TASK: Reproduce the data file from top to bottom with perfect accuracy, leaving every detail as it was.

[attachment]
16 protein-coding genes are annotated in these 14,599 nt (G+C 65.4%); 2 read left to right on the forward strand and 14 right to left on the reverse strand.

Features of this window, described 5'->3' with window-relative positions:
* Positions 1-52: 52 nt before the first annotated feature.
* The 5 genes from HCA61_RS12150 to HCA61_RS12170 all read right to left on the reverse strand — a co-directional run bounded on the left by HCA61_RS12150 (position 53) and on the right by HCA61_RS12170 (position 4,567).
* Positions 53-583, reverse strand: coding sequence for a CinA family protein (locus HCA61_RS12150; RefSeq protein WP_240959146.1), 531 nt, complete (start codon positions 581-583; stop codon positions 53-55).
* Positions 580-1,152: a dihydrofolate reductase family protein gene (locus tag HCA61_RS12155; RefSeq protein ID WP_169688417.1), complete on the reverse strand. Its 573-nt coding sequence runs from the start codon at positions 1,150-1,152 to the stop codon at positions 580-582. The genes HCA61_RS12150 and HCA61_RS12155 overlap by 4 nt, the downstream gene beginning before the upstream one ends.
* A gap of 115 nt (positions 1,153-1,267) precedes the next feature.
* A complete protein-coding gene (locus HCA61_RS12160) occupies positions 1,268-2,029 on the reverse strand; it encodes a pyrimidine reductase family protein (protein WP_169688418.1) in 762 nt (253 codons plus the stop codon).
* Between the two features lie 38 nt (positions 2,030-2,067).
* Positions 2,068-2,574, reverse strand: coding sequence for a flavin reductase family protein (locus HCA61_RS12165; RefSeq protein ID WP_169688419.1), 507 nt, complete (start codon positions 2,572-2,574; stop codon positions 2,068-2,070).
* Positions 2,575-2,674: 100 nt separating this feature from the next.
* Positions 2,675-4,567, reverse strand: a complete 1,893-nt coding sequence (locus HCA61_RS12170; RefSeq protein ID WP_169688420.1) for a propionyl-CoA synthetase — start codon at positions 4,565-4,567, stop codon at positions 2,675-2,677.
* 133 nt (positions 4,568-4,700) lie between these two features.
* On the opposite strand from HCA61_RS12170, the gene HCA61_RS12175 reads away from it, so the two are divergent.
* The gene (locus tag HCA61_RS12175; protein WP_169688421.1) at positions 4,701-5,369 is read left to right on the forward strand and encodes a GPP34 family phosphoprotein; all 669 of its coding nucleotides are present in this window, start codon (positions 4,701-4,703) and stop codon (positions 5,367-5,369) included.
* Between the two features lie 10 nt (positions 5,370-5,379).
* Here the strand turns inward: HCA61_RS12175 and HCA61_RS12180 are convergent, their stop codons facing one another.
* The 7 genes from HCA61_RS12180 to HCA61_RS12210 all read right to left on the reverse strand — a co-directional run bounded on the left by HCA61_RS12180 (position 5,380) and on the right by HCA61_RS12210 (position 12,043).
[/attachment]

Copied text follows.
16 protein-coding genes are annotated in these 14,599 nt (G+C 65.4%); 2 read left to right on the forward strand and 14 right to left on the reverse strand.

Features of this window, described 5'->3' with window-relative positions:
* Positions 1-52: 52 nt before the first annotated feature.
* The 5 genes from HCA61_RS12150 to HCA61_RS12170 all read right to left on the reverse strand — a co-directional run bounded on the left by HCA61_RS12150 (position 53) and on the right by HCA61_RS12170 (position 4,567).
* Positions 53-583, reverse strand: coding sequence for a CinA family protein (locus HCA61_RS12150; RefSeq protein WP_240959146.1), 531 nt, complete (start codon positions 581-583; stop codon positions 53-55).
* Positions 580-1,152: a dihydrofolate reductase family protein gene (locus tag HCA61_RS12155; RefSeq protein ID WP_169688417.1), complete on the reverse strand. Its 573-nt coding sequence runs from the start codon at positions 1,150-1,152 to the stop codon at positions 580-582. The genes HCA61_RS12150 and HCA61_RS12155 overlap by 4 nt, the downstream gene beginning before the upstream one ends.
* A gap of 115 nt (positions 1,153-1,267) precedes the next feature.
* A complete protein-coding gene (locus HCA61_RS12160) occupies positions 1,268-2,029 on the reverse strand; it encodes a pyrimidine reductase family protein (protein WP_169688418.1) in 762 nt (253 codons plus the stop codon).
* Between the two features lie 38 nt (positions 2,030-2,067).
* Positions 2,068-2,574, reverse strand: coding sequence for a flavin reductase family protein (locus HCA61_RS12165; RefSeq protein ID WP_169688419.1), 507 nt, complete (start codon positions 2,572-2,574; stop codon positions 2,068-2,070).
* Positions 2,575-2,674: 100 nt separating this feature from the next.
* Positions 2,675-4,567, reverse strand: a complete 1,893-nt coding sequence (locus HCA61_RS12170; RefSeq protein ID WP_169688420.1) for a propionyl-CoA synthetase — start codon at positions 4,565-4,567, stop codon at positions 2,675-2,677.
* 133 nt (positions 4,568-4,700) lie between these two features.
* On the opposite strand from HCA61_RS12170, the gene HCA61_RS12175 reads away from it, so the two are divergent.
* The gene (locus tag HCA61_RS12175; protein WP_169688421.1) at positions 4,701-5,369 is read left to right on the forward strand and encodes a GPP34 family phosphoprotein; all 669 of its coding nucleotides are present in this window, start codon (positions 4,701-4,703) and stop codon (positions 5,367-5,369) included.
* Between the two features lie 10 nt (positions 5,370-5,379).
* Here the strand turns inward: HCA61_RS12175 and HCA61_RS12180 are convergent, their stop codons facing one another.
* The 7 genes from HCA61_RS12180 to HCA61_RS12210 all read right to left on the reverse strand — a co-directional run bounded on the left by HCA61_RS12180 (position 5,380) and on the right by HCA61_RS12210 (position 12,043).